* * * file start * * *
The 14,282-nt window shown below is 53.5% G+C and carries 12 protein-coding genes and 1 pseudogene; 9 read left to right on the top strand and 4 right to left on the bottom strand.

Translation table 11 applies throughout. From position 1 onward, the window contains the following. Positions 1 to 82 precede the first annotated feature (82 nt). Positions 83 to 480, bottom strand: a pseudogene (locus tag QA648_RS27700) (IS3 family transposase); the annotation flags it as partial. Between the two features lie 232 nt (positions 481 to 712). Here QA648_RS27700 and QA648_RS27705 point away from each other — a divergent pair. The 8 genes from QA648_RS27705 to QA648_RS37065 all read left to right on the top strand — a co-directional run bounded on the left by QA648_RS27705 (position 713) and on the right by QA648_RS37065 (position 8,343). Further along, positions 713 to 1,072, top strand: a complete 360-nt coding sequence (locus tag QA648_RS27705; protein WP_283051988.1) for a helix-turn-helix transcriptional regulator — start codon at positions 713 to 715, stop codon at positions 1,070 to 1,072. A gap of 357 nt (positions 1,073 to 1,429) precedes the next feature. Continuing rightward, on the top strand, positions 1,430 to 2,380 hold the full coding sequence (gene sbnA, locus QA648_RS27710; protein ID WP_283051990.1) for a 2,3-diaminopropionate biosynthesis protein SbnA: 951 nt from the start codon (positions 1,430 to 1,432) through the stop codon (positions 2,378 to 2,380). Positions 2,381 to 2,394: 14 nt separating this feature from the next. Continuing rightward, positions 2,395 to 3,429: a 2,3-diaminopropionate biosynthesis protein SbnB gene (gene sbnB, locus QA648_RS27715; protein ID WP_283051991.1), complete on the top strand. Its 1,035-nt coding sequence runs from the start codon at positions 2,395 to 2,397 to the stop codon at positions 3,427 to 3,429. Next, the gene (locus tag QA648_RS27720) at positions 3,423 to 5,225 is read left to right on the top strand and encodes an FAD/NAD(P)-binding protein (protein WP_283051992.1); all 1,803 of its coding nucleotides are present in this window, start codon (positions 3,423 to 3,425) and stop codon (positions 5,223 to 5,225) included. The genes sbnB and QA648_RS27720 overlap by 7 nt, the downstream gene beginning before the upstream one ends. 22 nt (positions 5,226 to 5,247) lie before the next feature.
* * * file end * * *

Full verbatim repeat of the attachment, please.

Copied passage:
The 14,282-nt window shown below is 53.5% G+C and carries 12 protein-coding genes and 1 pseudogene; 9 read left to right on the top strand and 4 right to left on the bottom strand.

Translation table 11 applies throughout. From position 1 onward, the window contains the following. Positions 1 to 82 precede the first annotated feature (82 nt). Positions 83 to 480, bottom strand: a pseudogene (locus tag QA648_RS27700) (IS3 family transposase); the annotation flags it as partial. Between the two features lie 232 nt (positions 481 to 712). Here QA648_RS27700 and QA648_RS27705 point away from each other — a divergent pair. The 8 genes from QA648_RS27705 to QA648_RS37065 all read left to right on the top strand — a co-directional run bounded on the left by QA648_RS27705 (position 713) and on the right by QA648_RS37065 (position 8,343). Further along, positions 713 to 1,072, top strand: a complete 360-nt coding sequence (locus tag QA648_RS27705; protein WP_283051988.1) for a helix-turn-helix transcriptional regulator — start codon at positions 713 to 715, stop codon at positions 1,070 to 1,072. A gap of 357 nt (positions 1,073 to 1,429) precedes the next feature. Continuing rightward, on the top strand, positions 1,430 to 2,380 hold the full coding sequence (gene sbnA, locus QA648_RS27710; protein ID WP_283051990.1) for a 2,3-diaminopropionate biosynthesis protein SbnA: 951 nt from the start codon (positions 1,430 to 1,432) through the stop codon (positions 2,378 to 2,380). Positions 2,381 to 2,394: 14 nt separating this feature from the next. Continuing rightward, positions 2,395 to 3,429: a 2,3-diaminopropionate biosynthesis protein SbnB gene (gene sbnB, locus QA648_RS27715; protein ID WP_283051991.1), complete on the top strand. Its 1,035-nt coding sequence runs from the start codon at positions 2,395 to 2,397 to the stop codon at positions 3,427 to 3,429. Next, the gene (locus tag QA648_RS27720) at positions 3,423 to 5,225 is read left to right on the top strand and encodes an FAD/NAD(P)-binding protein (protein WP_283051992.1); all 1,803 of its coding nucleotides are present in this window, start codon (positions 3,423 to 3,425) and stop codon (positions 5,223 to 5,225) included. The genes sbnB and QA648_RS27720 overlap by 7 nt, the downstream gene beginning before the upstream one ends. 22 nt (positions 5,226 to 5,247) lie before the next feature.